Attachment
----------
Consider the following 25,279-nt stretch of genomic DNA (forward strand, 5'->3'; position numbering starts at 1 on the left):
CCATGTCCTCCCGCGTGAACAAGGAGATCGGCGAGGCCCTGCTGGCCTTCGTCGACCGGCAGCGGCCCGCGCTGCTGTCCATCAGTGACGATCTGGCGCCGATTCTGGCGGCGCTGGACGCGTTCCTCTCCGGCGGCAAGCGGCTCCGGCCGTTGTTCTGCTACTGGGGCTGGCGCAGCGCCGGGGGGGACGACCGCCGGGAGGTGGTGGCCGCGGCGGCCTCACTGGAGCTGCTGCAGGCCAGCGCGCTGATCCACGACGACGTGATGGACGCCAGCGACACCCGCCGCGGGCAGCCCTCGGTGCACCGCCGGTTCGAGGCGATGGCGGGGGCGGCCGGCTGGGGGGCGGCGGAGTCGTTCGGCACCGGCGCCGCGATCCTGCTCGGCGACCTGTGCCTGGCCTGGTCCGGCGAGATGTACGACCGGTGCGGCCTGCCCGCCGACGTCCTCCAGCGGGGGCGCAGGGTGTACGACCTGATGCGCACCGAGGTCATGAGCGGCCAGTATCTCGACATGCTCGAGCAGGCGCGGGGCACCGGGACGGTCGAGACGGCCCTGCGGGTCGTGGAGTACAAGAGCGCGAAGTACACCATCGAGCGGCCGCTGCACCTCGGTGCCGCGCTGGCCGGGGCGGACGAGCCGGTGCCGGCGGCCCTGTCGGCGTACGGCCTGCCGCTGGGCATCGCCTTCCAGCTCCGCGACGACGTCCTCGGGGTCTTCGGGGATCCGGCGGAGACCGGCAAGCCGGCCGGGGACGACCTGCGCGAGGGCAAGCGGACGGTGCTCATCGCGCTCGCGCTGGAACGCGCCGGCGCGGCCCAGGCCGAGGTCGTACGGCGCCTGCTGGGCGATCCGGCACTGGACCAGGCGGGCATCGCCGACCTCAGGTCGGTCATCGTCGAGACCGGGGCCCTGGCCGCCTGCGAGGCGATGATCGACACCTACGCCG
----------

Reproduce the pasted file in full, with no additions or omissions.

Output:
Consider the following 25,279-nt stretch of genomic DNA (forward strand, 5'->3'; position numbering starts at 1 on the left):
CCATGTCCTCCCGCGTGAACAAGGAGATCGGCGAGGCCCTGCTGGCCTTCGTCGACCGGCAGCGGCCCGCGCTGCTGTCCATCAGTGACGATCTGGCGCCGATTCTGGCGGCGCTGGACGCGTTCCTCTCCGGCGGCAAGCGGCTCCGGCCGTTGTTCTGCTACTGGGGCTGGCGCAGCGCCGGGGGGGACGACCGCCGGGAGGTGGTGGCCGCGGCGGCCTCACTGGAGCTGCTGCAGGCCAGCGCGCTGATCCACGACGACGTGATGGACGCCAGCGACACCCGCCGCGGGCAGCCCTCGGTGCACCGCCGGTTCGAGGCGATGGCGGGGGCGGCCGGCTGGGGGGCGGCGGAGTCGTTCGGCACCGGCGCCGCGATCCTGCTCGGCGACCTGTGCCTGGCCTGGTCCGGCGAGATGTACGACCGGTGCGGCCTGCCCGCCGACGTCCTCCAGCGGGGGCGCAGGGTGTACGACCTGATGCGCACCGAGGTCATGAGCGGCCAGTATCTCGACATGCTCGAGCAGGCGCGGGGCACCGGGACGGTCGAGACGGCCCTGCGGGTCGTGGAGTACAAGAGCGCGAAGTACACCATCGAGCGGCCGCTGCACCTCGGTGCCGCGCTGGCCGGGGCGGACGAGCCGGTGCCGGCGGCCCTGTCGGCGTACGGCCTGCCGCTGGGCATCGCCTTCCAGCTCCGCGACGACGTCCTCGGGGTCTTCGGGGATCCGGCGGAGACCGGCAAGCCGGCCGGGGACGACCTGCGCGAGGGCAAGCGGACGGTGCTCATCGCGCTCGCGCTGGAACGCGCCGGCGCGGCCCAGGCCGAGGTCGTACGGCGCCTGCTGGGCGATCCGGCACTGGACCAGGCGGGCATCGCCGACCTCAGGTCGGTCATCGTCGAGACCGGGGCCCTGGCCGCCTGCGAGGCGATGATCGACACCTACGCCG